Funding agencies: NIH 3 R21 DK081206-02S1; This research was supported by grant R21 DK081206 from the National Institutes of Health.
Predictive equations for central obesity via anthropometrics, stereovision imaging and MRI in adults
Article first published online: 2 DEC 2013
Copyright © 2013 The Obesity Society
Volume 22, Issue 3, pages 852–862, March 2014
How to Cite
Lee, J. J., Freeland-Graves, J. H., Pepper, M. R., Yao, M. and Xu, B. (2014), Predictive equations for central obesity via anthropometrics, stereovision imaging and MRI in adults. Obesity, 22: 852–862. doi: 10.1002/oby.20489
Disclosure: The authors declared no conflict of interest.
Author contributions: Jane J. Lee implemented the study, conducted data analysis, and composed the manuscript. Jeanne H. Freeland-Graves served as the primary project supervisor and a corresponding author. M. Reese Pepper implemented the study and collected the research data. Ming Yao and Bugao Xu provided the 3-D stereovision imaging system and provided technical support for the 3-D measurements of central obesity. All of the authors participated in data analysis and preparation of the manuscript.
- Issue published online: 5 MAR 2014
- Article first published online: 2 DEC 2013
- Accepted manuscript online: 24 APR 2013 03:23AM EST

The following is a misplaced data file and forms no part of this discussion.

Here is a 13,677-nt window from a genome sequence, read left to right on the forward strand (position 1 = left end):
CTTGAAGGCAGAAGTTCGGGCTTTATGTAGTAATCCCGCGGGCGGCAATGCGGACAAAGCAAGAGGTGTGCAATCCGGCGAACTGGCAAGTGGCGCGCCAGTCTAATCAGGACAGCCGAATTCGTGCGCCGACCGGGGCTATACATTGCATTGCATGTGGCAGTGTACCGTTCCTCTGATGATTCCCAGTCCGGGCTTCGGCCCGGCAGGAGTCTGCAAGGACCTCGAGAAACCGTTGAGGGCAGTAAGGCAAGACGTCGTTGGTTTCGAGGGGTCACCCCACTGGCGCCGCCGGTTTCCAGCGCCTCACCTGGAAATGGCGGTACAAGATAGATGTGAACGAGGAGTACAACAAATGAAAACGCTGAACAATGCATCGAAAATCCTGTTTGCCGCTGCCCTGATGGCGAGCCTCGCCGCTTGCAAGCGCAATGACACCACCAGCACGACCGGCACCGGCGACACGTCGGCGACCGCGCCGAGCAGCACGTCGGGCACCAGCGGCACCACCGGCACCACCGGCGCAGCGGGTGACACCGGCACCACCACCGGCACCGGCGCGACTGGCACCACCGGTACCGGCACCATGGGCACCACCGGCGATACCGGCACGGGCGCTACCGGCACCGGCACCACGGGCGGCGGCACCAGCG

- Manuscript Accepted: 25 MAR 2013
- Manuscript Received: 10 DEC 2012
- NIH. Grant Number: 3 R21 DK081206-02S1
Abdominal visceral adiposity is related to risks for insulin resistance and metabolic perturbations. Magnetic resonance imaging (MRI) and computed tomography are advanced instruments that quantify abdominal adiposity; yet field use is constrained by their bulkiness and costliness. The purpose of this study is to develop prediction equations for total abdominal, subcutaneous, and visceral adiposity via anthropometrics, stereovision body imaging (SBI), and MRI.
Participants (67 men and 55 women) were measured for anthropometrics and abdominal adiposity volumes evaluated by MRI umbilicus scans. Body circumferences and central obesity were obtained via SBI. Prediction models were developed via multiple linear regression analysis, utilizing body measurements and demographics as independent predictors, and abdominal adiposity as a dependent variable. Cross-validation was performed by the data-splitting method.
The final total abdominal adiposity prediction equation was –470.28 + 7.10 waist circumference – 91.01 gender + 5.74 sagittal diameter (R2 = 89.9%), subcutaneous adiposity was –172.37 + 8.57 waist circumference – 62.65 gender – 450.16 stereovision waist-to-hip ratio (R2=90.4%), and visceral adiposity was –96.76 + 11.48 central obesity depth – 5.09 central obesity width + 204.74 stereovision waist-to-hip ratio – 18.59 gender (R2 = 71.7%). R2 significantly improved for predicting visceral fat when SBI variables were included, but not for total abdominal or subcutaneous adiposity.
SBI is effective for predicting visceral adiposity and the prediction equations derived from SBI measurements can assess obesity.